If a substitution results in an invalid type or expression, type deduction fails.
An invalid type or expression is one that would be ill-formed, with a diagnostic required, if written using the substituted arguments.
[Note 4:
If no diagnostic is required, the program is still ill-formed.
Access checking is done as part of the substitution process.
— end note]
Only invalid types and expressions in the immediate context of the function type, its template parameter types, and its explicit-specifier can result in a deduction failure.
[Note 5:
The substitution into types and expressions can result in effects such as the instantiation of class template specializations and/or function template specializations, the generation of implicitly-defined functions, etc.
Such effects are not in the “immediate context” and can result in the program being ill-formed.
— end note]
A lambda-expression appearing in a function type or a template parameter is not considered part of the immediate context for the purposes of template argument deduction.
[Note 6:
The intent is to avoid requiring implementations to deal with substitution failure involving arbitrary statements.
[Example 6: template <class T> auto f(T) -> decltype([]() { T::invalid; } ()); void f(...); f(0); // error: invalid expression not part of the immediate context template <class T, std::size_t = sizeof([]() { T::invalid; })> void g(T); void g(...); g(0); // error: invalid expression not part of the immediate context template <class T> auto h(T) -> decltype([x = T::invalid]() { }); void h(...); h(0); // error: invalid expression not part of the immediate context template <class T> auto i(T) -> decltype([]() -> typename T::invalid { }); void i(...); i(0); // error: invalid expression not part of the immediate context template <class T> auto j(T t) -> decltype([](auto x) -> decltype(x.invalid) { } (t)); // #1 void j(...); // #2 j(0); // deduction fails on #1, calls #2 — end example]
— end note]
[Example 7: struct X { }; struct Y { Y(X){} }; template <class T> auto f(T t1, T t2) -> decltype(t1 + t2); // #1 X f(Y, Y); // #2 X x1, x2; X x3 = f(x1, x2); // deduction fails on #1 (cannot add X+X), calls #2 — end example]
[Note 7:
Type deduction can fail for the following reasons:
  • Attempting to instantiate a pack expansion containing multiple packs of differing lengths.
  • Attempting to create an array with an element type that is void, a function type, or a reference type, or attempting to create an array with a size that is zero or negative.
    [Example 8: template <class T> int f(T[5]); int I = f<int>(0); int j = f<void>(0); // invalid array — end example]
  • Attempting to use a type that is not a class or enumeration type in a qualified name.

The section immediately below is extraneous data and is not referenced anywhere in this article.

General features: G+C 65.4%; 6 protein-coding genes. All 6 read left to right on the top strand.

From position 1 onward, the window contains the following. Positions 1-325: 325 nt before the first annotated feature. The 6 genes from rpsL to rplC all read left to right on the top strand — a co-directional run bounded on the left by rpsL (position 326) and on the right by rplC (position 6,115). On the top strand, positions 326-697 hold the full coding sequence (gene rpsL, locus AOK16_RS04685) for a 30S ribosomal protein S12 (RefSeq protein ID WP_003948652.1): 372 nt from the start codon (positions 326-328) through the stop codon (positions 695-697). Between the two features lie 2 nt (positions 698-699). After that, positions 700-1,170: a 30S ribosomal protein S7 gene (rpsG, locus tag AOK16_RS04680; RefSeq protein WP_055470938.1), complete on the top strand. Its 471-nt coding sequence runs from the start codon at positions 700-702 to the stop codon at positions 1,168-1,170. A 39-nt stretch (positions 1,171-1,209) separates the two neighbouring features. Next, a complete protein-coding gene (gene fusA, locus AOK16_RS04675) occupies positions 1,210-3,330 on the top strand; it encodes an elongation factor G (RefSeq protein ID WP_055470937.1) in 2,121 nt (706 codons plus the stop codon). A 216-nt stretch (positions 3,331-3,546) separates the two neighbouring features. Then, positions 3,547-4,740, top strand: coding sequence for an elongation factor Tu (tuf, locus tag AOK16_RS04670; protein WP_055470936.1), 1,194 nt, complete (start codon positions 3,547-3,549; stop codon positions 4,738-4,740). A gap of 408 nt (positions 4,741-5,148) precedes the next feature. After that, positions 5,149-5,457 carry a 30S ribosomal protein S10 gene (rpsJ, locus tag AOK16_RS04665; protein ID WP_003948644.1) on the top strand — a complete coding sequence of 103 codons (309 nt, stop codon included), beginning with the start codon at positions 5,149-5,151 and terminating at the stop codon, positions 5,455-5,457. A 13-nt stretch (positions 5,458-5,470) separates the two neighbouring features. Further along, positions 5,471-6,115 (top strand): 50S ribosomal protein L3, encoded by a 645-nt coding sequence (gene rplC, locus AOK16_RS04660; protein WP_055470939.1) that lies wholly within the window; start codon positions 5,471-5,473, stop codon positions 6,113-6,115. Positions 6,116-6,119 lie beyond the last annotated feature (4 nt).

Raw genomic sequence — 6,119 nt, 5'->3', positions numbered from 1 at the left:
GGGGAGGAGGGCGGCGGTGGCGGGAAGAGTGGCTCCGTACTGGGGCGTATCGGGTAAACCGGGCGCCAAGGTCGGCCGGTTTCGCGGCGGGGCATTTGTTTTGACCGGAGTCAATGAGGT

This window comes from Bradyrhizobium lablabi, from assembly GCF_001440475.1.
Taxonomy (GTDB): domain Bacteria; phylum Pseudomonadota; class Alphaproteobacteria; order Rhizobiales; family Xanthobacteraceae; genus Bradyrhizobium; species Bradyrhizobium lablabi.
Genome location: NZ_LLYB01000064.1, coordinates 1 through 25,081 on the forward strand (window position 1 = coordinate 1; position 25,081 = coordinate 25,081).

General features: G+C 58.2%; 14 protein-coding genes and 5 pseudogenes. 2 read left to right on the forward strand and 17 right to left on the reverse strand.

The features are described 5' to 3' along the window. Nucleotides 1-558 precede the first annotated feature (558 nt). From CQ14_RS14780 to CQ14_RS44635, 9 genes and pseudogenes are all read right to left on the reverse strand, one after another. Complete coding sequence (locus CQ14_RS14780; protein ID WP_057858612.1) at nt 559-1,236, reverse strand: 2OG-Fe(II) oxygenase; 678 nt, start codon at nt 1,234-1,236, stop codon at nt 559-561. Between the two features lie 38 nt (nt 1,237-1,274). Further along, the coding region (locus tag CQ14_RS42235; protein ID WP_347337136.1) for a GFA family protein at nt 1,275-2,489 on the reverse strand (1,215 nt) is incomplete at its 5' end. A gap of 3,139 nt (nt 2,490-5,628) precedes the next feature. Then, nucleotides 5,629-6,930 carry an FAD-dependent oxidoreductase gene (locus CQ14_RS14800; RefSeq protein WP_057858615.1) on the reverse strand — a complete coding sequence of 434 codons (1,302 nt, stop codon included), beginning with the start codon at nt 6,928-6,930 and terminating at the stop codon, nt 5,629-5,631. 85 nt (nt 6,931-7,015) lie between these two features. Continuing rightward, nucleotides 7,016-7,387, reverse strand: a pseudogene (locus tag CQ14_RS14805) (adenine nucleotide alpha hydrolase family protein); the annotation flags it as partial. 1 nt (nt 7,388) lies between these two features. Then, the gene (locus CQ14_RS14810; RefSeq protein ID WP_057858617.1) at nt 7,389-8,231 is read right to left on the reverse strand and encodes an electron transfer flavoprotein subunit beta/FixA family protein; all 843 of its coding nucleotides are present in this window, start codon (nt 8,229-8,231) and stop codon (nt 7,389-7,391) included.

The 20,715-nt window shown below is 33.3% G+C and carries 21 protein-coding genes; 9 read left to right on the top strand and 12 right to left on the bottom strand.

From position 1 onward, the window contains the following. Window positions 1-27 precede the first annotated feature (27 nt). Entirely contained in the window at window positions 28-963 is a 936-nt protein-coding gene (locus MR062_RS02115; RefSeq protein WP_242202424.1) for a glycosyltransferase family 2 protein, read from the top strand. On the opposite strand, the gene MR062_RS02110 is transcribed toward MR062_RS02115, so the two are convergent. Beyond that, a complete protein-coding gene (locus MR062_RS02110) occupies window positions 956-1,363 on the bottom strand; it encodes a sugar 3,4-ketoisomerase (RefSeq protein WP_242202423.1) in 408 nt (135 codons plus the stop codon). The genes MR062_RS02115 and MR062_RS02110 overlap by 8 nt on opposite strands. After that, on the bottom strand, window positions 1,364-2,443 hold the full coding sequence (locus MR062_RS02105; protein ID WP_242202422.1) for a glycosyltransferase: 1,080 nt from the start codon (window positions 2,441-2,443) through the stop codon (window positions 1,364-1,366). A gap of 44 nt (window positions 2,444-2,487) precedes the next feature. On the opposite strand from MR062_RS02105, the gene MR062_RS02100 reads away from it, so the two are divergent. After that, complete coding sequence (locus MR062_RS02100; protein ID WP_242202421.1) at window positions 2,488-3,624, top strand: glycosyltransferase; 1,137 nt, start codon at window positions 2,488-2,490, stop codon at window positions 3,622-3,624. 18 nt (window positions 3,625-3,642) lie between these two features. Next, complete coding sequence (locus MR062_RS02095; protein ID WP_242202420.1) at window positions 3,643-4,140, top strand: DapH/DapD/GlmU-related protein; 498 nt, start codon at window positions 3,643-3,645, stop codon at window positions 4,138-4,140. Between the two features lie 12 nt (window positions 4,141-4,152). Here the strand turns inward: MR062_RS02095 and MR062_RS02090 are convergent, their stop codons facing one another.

[Example 9: template <class T> int f(typename T::B*); int i = f<int>(0); — end example]
  • Attempting to use a type in a nested-name-specifier of a qualified-id when that type does not contain the specified member, or
    • the specified member is not a type where a type is required, or
    • the specified member is not a template where a template is required, or
    • the specified member is not a non-type where a non-type is required.
    [Example 10: template <int I> struct X { }; template <template <class T> class> struct Z { }; template <class T> void f(typename T::Y*){} template <class T> void g(X<T::N>*){} template <class T> void h(Z<T::template TT>*){} struct A {}; struct B { int Y; }; struct C { typedef int N; }; struct D { typedef int TT; }; int main() { // Deduction fails in each of these cases: f<A>(0); // A does not contain a member Y f<B>(0); // The Y member of B is not a type g<C>(0); // The N member of C is not a non-type h<D>(0); // The TT member of D is not a template } — end example]
  • Attempting to create a pointer to reference type.
  • Attempting to create a reference to void.
  • Attempting to create “pointer to member of T” when T is not a class type.
    [Example 11: template <class T> int f(int T::*); int i = f<int>(0); — end example]
  • Attempting to give an invalid type to a non-type template parameter.
    [Example 12: template <class T, T> struct S {}; template <class T> int f(S<T, T()>*); struct X {}; int i0 = f<X>(0); — end example]
  • Attempting to perform an invalid conversion in either a template argument expression, or an expression used in the function declaration.
    [Example 13: template <class T, T*> int f(int); int i2 = f<int,1>(0); // can't conv 1 to int* — end example]
  • Attempting to create a function type in which a parameter has a type of void, or in which the return type is a function type or array type.
— end note]
[Example 14:
In the following example, assuming a signed char cannot represent the value 1000, a narrowing conversion would be required to convert the template-argument of type int to signed char, therefore substitution fails for the second template ([temp.arg.nontype]).
template <int> int f(int); template <signed char> int f(int); int i1 = f<1000>(0); // OK int i2 = f<1>(0); // ambiguous; not narrowing — end example]